From Union Station (having taken either the train or the bus in) to the arena, it couldn't be any easier: You'll get on the Red Line, and it's 2 stops to Gallery Place-Chinatown, taking all of 5 minutes between the stops. (How long you'll have to wait on the platform to get on the train is another matter. If the outbound trip were during rush hour, it would cost you $2.15. Since it's not (Saturday), each way will be $1.75.
Of course, all this means a lot of traffic, so, as I said, you should get a hotel and leave your car in their parking deck. If you're just going down I-95 for the game and coming back up, parking will run you around $20.
The court is laid out east-to-west. The Wizards share the court with the WNBA's Washington Mystics, and the floor with the NHL's Washington Capitals. It is 1 of 10 arenas to house both an NBA team and an NHL team.
The Verizon Center's nickname is "The Phone Booth." Not "The Situation Room."
That's an ad for a CNN broadcast on the scoreboard.
Hard Times Café has 2 outlets in the arena, featuring chili dogs, nachos and wings, on the concourse behind Sections 112 and 119. "my Oh!" offers gluten-free food at Section 108. There's Dunkin Donuts (good), Papa John's Pizza (bad), Greene Turtle Sports Bar & Grille, Budweiser Brew House, and Draft Ops Fantasy Lounge.
Other than that, presume the usual sports stadium/arena fare: Hot dogs, burgers, pizza, fries, fries, more fries, ice cream (sometimes in the form of Dippin' Dots or whatever they call 'em down there), and maybe some more fries.
Team History Displays. The Wizards, formerly the Washington Bullets, celebrated their 40th Anniversary in 2013, and they do have some history, even if they haven't won so much as a Division title since the Carter Administration, and won just 1 Playoff series between 1982 and 2013, although they won 1 in each of the last 2 seasons.
The Wizards and Mystics hang their banners on the north and west sides of the arena, the Caps on the south side. These include the 1978 NBA title; the Eastern Conference Title in 1971, 1975, 1978 and 1979; and the Atlantic Division title in 1971, 1972, 1973, 1974, 1975 and 1979 -- apparently, they count what they won nearby Baltimore from 1963 to 1973.
They have 4 retired numbers. The 41 of center Wes Unseld and the 11 of Elvin Hayes, the Big E, are to the left of the 1978 World Championship banner, to which they led the Bullets. The 25 of Gus Johnson and the 10 of Earl "the Pearl" Monroe (who wore 15 with the Knicks, who retired it for him), are to the right of the title banner.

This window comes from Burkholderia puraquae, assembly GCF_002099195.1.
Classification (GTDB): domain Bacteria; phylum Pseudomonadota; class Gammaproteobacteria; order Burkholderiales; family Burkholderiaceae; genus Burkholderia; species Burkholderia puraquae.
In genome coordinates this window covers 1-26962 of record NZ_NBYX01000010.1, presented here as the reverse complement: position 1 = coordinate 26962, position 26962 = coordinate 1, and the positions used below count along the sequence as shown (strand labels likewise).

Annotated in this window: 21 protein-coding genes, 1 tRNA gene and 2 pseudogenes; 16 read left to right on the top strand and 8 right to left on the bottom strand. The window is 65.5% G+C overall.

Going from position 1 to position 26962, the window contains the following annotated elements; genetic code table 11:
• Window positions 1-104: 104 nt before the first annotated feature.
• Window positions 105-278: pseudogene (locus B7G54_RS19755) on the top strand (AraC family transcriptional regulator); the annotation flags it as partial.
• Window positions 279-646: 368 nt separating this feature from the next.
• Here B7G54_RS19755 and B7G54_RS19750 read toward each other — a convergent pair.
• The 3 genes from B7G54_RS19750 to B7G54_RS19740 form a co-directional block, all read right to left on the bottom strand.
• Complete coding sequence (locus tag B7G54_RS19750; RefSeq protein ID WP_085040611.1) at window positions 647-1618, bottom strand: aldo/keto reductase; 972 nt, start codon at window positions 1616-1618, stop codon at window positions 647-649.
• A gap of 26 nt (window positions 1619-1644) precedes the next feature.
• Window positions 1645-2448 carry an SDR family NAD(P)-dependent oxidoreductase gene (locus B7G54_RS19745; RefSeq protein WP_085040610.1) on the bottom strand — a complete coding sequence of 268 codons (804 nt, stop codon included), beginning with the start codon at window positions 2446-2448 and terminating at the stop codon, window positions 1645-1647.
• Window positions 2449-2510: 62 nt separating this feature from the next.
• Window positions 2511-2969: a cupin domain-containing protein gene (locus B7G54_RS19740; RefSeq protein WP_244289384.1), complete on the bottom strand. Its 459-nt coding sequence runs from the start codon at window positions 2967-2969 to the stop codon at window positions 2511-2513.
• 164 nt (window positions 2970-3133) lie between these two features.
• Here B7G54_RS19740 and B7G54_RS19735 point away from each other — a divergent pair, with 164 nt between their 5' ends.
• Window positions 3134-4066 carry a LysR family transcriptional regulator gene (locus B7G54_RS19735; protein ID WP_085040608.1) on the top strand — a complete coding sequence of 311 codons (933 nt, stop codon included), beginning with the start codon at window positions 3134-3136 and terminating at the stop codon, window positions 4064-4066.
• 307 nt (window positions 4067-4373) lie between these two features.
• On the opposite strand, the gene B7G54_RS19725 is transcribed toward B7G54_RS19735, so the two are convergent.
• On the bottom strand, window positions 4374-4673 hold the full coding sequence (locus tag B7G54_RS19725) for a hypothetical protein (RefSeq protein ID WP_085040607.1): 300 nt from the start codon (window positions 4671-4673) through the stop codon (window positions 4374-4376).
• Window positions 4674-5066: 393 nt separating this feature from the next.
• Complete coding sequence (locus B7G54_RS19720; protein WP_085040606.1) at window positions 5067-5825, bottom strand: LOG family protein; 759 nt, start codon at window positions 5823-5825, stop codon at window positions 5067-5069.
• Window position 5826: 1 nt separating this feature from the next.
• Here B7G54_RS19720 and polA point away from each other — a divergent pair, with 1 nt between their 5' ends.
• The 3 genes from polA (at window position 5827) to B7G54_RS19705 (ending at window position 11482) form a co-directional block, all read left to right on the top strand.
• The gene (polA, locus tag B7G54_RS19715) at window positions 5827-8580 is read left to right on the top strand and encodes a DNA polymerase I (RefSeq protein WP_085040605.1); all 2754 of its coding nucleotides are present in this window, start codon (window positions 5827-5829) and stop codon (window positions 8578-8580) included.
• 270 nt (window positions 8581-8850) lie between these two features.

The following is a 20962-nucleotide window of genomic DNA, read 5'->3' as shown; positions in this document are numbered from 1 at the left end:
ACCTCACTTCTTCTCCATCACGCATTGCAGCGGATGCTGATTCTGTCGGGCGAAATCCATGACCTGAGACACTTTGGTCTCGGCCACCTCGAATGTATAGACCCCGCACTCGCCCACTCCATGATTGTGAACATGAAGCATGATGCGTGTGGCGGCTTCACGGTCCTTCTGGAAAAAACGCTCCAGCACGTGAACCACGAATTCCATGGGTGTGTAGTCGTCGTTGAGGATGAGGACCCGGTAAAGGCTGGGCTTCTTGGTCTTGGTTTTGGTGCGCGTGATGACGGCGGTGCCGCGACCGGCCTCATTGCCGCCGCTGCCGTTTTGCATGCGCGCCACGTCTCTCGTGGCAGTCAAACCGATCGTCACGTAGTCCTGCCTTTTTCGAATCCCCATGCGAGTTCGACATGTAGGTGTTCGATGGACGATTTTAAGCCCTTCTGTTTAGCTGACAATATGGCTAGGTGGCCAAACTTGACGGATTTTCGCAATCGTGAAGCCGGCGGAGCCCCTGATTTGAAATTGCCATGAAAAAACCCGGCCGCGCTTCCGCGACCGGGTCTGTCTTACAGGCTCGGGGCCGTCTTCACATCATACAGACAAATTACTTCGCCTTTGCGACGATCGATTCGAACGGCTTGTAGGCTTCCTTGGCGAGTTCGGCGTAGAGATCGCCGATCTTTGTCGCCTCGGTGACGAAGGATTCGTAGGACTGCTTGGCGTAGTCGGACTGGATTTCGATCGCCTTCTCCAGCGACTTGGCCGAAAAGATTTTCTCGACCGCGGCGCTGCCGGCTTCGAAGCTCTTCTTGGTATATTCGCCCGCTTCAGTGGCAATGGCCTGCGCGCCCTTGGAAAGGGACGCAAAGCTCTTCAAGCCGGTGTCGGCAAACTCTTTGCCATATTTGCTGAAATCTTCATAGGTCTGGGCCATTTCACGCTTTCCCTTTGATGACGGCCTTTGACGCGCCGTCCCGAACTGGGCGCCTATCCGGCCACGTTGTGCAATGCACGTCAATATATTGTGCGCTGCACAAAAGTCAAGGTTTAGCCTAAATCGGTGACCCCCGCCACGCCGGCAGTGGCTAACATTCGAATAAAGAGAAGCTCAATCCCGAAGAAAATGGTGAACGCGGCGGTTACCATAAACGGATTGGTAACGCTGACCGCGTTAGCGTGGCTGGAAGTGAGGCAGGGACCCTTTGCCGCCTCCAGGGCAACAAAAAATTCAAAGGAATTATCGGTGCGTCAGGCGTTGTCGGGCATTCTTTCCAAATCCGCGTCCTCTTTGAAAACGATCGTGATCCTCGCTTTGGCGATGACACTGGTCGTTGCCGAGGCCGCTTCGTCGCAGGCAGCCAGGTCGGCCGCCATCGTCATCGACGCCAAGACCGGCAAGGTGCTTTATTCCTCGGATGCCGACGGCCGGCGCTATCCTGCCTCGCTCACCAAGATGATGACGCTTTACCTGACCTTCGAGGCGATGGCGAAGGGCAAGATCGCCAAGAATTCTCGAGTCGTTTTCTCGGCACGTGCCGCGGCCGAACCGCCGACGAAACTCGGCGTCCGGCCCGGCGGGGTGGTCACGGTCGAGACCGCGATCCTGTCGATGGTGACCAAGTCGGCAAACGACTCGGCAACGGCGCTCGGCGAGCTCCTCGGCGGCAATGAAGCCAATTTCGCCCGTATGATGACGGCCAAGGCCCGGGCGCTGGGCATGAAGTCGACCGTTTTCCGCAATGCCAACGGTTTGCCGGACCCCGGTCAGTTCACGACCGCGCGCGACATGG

The fact that none of these honorees played beyond 1981 gives you an idea of how things have gone for this team in the Administrations of Ronald Reagan, both George Bushes, Bill Clinton and Barack Obama. But they were damn good in the Richard Nixon, Jerry Ford and Jimmy Carter years.
There are 13 former Bullets in the Basketball Hall of Fame, but, aside from the preceding, only Bernard King, after his comeback from his awful injury as a Knick, lasted even 4 seasons with them, the last of those in 1991.
The Washington Wall of Stars at Robert F. Kennedy Stadium honors 4 Bullets figures: Hayes, Unseld, 1970s guard and now Wizards broadcaster Phil Chenier (whose Number 45 has not been retired), and Abe Pollin, who owned the franchise from 1964 (in Baltimore) until his death in 2009, including the moves to Landover and downtown Washington.
It also honors Red Auerbach, who played at George Washington University, coached the early NBA's Washington Capitols, and maintained his residence in D.C. to the end despite his New York roots and his 16 titles in Boston; and Horace "Bones" McKinney, who played for Auerbach on those Capitols and succeeded him as coach.
Stuff. The Verizon Center is a good, well-appointed, well-lit, comfortable, properly-located modern arena. But its website is crap. There's no indication there that there is a team store, let alone where it is. However, every sports venue has souvenir stands, where you can get anything with the team's logo on it. Either of them, or both of them.
The Bullets, the Wizards, and Washington, DC Basketball. Jim Whiting wrote the Wizards' entry in the NBA's A History of Hoops series.
As for videos, forget it: There's no official team history, no DVD package from the 1978 NBA Finals, no Bullets/Wizards 10 Greatest Games. There is a DVD biography of Abe Pollin, the man who brought the Bullets to Washington, founded the Capitals, and built both the Capital Centre and the Verizon Center.
During the Game. A November 13, 2014 article on DailyRotoHelp ranked the NBA teams' fan bases, and listed the Wizards' fans at 23rd out of 30 -- not because they're nasty (they aren't particularly so), but because they're fair-weather: They showed up in the Seventies when the team arrived and reached 3 NBA Finals, and again when Michael Jordan showed up for the 2001-02 and 2002-03 seasons.
You do not need to fear wearing your Knicks or Nets gear to the Verizon Center. The Wizards don't really have any nasty rivalries, not even with the Knicks (although it got a little rough during the Willis/Clyde years when the Bullets were in Baltimore) or Philly or Boston. Despite D.C.'s reputation for crime, downtown is well-lit and well-policed. So if you don't start anything, chances are, you will be safe.
One fan you definitely won't have to worry about is Robin Ficker. The Maryland lawyer (occasionally disbarred and reinstated) and former State legislator was a notable fixture at Bullets games at the Cap Centre, sitting behind the visitors' bench and gaining a reputation as the NBA's most infamous heckler. When the team changed name and arena in 1997, they moved Ficker's season-ticketed seat away from courtside. Furious, he gave up going, and claims that, since late in the 1998 season, he has been to exactly 1 Wizards game.